Your skin is like a tinderbox when in an arid and hot climate as it can explode with dryness or break out with eczema. Per the law of opposites, people with this skin type should avoid living in high desert climate cities such as Death Valley, California, and Cairo, Egypt. Hot and cold desert weather can lead to a greater imbalance in the dry and irritable tendencies in your skin. A moisturizing sunscreen can help protect your skin from the sun and dryness, but be careful if the sunscreen is a chemical sunscreen as chemical sunscreens may be irritating. While the hot and humid climates of cities in the Maldives and Singapore can balance your cool and dry skin, long exposure to these environments can sometimes increase the sensitivity of your skin and can lead to breakouts.


Ayurveda is a health system that is from India and is over 5000 years old. The basic concept in Ayurveda is that each person can either be in balance or have imbalances. Everyone has the potential to balance their body and their skin if they can pay attention to their imbalances and their skin’s natural tendencies. Imbalances are described by the Ayurvedic concepts of the doshas which describe three unique physiological building blocks for the body and skin. These doshas are known as vata, pitta, and kapha. Ayurveda is a practical approach to skin care. Learn more about how Ayurveda works and what makes up the doshas.

Imbalances in the doshas

The Desert skin type is associated with a major imbalance in the Vata dosha and a minor imbalance in the Pitta dosha. Imbalances in the Kapha dosha may be present too although they are typically less than the imbalances in Vata and Pitta. Vata governs movement and thinking and Pitta represents transformation and metabolism in the body. Both doshas affect the skin in different ways. Vata controls sensation, pliability, and the movement of water. Heat, vitamin D production, and skin radiance are all controlled by Pitta.

Each dosha is made up of 2 of the 5 elements (air, space, fire, water, and earth.) Vata is made up of the air and ether elements, which account for the skin dryness that can occur. Pitta is made up of fire and water, as seen with the occasional hot inflammation and slight wet oiliness in the skin for this skin type. In the Desert skin type, there is much more of the fire element and less of the water element and this leads to much more inflammatory tendencies than oily tendencies. Vata is associated with irregularity, so it is not uncommon for this skin to change between dry to irritation at various times and can easily become irritated with a slight change in climate.

How are the doshas influenced?

Cold and dry qualities exacerbate Vata as can happen with cold, dry climates and raw vegetables. Vata is also heavily influenced by daily routine. If there is a lot on your plate and you are sleeping at different times each day, you may be contributing to a Vata imbalance and this can also lead to anxiety and insomnia. The elements of space and ether are cool, light and dry, and when out of balance can cause dry skin and wrinkle formation. Anything hot and wet can exacerbate Pitta, whereas anything cooler and slightly dry can calm Pitta. Sun exposure, spicy food, hot and humid weather, and increased stress or anger are all considered heating and can contribute to skin sensitivity seen with excess Pitta. Fire and air can exacerbate each other which is why dryness in this skin type can also be associated with inflammation, as seen with red chapped skin in the winter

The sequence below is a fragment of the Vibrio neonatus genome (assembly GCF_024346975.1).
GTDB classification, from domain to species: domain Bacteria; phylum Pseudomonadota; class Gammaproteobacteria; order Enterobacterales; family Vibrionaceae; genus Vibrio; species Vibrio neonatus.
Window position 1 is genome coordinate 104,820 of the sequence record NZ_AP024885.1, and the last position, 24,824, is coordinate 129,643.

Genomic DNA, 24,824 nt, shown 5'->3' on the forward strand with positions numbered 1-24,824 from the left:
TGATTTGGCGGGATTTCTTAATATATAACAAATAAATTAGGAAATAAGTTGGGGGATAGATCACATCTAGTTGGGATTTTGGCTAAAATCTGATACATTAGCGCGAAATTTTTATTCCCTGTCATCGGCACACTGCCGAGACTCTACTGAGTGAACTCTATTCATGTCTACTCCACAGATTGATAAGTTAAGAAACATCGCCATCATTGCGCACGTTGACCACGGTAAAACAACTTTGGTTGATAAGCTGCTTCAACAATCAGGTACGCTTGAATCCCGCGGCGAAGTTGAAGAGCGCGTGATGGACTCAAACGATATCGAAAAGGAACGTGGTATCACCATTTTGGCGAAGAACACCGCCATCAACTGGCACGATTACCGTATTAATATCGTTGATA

What the skin says about the rest of your body

Skin manifestations may reflect underlying issues in an individual. Stress, in particular, exacerbates Vata and Pitta. Those who pick at their skin, hair, and nails may be experiencing an imbalance in these doshas. Lack of sleep which can be seen in a Vata imbalance can also lead to skin aging.


Vata imbalance can occur with cold and raw foods, as well as those with astringent, spicy and bitter tastes. Adequate water intake is extremely important to ensure your skin is well hydrated. Warm cooked foods are ideal for balancing Vata. One way to balance Pitta is to avoid spicy, sour and pungent foods. Spicy and hot foods, in particular, can increase flushing in the skin and worsen rosacea. Learn more about Pitta and Vata balancing foods.

Take care of your skin, body, and mind from an Ayurvedic perspective

Managing stress is very important for this skin type given the effect of stress on Pitta and Vata. Grounding activities, a consistent routine, and meditation are very beneficial for this personality type as they help balance Vata and the erratic nature of this skin type. Oil massage with a nourishing oil such as coconut oil can help with skin dryness.


Those with the Desert skin type tend to be creative individuals and they also have the drive to follow through on their ideas. However, they tend to have more ideas than they can execute and need help with organization (either from others or with planning tools). Those with this personality type may go between knowing what they want and doing everything to achieve their goal, to not finishing a project before jumping to the next.

Since these individuals can often get caught up in their thoughts and worry, they can seem like they forget the world around them and this can affect their friendships and relationships. Although they may become upset easily, they are also quick to forgive and forget. During stressful times they can be easily thrown off balance and lose focus for even the simplest activities. If care is not taken to maintain a balanced routine and structured breaks, this personality type can struggle with anxiety, insomnia, anger, impatience, and burnout.

People with your skin type tend to especially reflect stressful circumstances in the skin. For instance, you may notice in times of public speaking or severe worry you feel your face become hot and red.